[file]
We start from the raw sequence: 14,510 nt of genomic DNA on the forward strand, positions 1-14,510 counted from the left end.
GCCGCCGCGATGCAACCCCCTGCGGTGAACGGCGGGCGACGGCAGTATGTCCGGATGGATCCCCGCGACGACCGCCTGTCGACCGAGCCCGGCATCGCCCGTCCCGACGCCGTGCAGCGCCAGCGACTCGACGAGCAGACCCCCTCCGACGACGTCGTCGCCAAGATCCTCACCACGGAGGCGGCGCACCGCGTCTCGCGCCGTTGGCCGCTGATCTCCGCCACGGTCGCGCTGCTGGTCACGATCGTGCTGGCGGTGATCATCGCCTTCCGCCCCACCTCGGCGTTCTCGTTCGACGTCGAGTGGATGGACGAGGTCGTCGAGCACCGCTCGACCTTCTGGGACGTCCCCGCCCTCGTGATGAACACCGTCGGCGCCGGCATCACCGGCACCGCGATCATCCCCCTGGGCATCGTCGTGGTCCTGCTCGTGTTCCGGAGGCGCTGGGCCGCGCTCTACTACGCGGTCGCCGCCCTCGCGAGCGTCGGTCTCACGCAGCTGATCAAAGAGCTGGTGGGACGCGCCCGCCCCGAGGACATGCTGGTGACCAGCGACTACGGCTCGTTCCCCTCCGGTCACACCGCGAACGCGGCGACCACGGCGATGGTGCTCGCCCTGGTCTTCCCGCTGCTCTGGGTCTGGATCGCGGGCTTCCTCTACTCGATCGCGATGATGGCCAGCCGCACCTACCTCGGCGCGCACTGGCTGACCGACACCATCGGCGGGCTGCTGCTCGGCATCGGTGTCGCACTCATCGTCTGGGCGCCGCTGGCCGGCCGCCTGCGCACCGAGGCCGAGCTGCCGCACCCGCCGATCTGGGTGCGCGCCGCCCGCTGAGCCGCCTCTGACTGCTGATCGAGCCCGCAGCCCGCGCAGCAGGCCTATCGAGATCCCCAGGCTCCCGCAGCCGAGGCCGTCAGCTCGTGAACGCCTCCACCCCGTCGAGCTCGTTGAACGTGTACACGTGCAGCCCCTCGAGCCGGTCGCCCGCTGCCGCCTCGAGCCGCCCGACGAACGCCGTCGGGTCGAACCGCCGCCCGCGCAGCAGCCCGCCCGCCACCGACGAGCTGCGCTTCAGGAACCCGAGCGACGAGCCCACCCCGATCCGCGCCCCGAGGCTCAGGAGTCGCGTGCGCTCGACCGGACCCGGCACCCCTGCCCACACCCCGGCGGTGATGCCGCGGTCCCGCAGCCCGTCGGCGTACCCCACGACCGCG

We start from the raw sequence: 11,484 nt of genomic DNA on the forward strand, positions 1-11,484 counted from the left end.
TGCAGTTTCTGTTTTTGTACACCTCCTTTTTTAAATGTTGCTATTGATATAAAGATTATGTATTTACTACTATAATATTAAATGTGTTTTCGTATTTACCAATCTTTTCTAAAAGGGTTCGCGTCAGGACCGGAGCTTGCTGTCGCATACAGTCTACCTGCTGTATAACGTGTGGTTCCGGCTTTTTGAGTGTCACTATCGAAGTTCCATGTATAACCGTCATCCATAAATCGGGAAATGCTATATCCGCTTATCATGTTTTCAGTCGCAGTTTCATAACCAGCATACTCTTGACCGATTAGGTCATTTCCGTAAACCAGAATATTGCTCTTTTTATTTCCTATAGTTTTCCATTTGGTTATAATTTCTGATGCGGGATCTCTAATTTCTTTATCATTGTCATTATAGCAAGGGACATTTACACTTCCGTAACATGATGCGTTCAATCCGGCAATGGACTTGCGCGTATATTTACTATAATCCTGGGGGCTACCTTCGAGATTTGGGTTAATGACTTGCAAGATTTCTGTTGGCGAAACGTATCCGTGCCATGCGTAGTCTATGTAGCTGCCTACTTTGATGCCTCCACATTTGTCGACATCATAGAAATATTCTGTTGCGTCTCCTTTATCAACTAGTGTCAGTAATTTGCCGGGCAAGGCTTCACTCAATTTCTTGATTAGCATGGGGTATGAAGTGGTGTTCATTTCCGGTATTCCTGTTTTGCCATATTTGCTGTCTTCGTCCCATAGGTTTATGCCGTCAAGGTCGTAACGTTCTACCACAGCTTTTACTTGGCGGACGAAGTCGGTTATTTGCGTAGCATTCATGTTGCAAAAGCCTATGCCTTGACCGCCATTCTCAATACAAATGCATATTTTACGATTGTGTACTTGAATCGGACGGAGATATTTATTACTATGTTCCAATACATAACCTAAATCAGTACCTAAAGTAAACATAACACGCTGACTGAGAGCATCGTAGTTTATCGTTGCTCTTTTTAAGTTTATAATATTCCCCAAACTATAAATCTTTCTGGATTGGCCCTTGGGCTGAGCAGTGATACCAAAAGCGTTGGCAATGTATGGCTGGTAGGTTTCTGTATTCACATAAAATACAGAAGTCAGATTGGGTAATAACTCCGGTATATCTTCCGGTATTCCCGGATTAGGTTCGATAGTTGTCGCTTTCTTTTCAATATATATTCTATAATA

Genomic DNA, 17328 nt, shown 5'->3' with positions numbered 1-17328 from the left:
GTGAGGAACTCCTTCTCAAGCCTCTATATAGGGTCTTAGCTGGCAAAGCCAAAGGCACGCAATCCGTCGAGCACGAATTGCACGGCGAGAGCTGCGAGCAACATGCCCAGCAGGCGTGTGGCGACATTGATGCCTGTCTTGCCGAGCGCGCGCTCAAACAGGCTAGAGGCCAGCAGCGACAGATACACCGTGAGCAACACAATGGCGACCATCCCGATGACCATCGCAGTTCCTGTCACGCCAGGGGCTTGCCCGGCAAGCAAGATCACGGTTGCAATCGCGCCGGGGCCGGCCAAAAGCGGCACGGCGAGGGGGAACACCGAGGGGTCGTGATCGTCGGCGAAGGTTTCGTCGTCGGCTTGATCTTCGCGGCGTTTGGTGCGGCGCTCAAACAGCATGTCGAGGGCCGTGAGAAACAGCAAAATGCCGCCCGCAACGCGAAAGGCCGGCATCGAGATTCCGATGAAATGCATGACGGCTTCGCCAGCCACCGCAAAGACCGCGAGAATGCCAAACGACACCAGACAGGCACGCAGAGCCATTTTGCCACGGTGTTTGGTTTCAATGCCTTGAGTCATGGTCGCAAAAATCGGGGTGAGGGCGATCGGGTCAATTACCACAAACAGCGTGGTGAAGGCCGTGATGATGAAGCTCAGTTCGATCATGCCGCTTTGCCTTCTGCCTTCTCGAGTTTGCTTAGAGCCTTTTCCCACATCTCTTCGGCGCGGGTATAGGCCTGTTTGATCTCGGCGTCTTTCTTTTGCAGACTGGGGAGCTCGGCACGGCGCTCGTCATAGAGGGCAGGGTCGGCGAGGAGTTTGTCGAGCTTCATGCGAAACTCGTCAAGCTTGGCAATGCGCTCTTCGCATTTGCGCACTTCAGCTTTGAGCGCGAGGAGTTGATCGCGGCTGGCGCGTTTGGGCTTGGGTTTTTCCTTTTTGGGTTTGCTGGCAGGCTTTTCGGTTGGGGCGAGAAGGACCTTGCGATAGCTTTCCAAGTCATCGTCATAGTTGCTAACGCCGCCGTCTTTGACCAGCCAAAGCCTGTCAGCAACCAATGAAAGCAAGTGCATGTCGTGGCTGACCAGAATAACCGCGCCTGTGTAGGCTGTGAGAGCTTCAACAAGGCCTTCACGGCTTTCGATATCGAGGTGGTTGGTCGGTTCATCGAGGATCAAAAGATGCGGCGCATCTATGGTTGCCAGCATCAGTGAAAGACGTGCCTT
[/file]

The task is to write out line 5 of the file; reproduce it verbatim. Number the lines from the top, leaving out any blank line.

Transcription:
Genomic DNA, 17328 nt, shown 5'->3' with positions numbered 1-17328 from the left: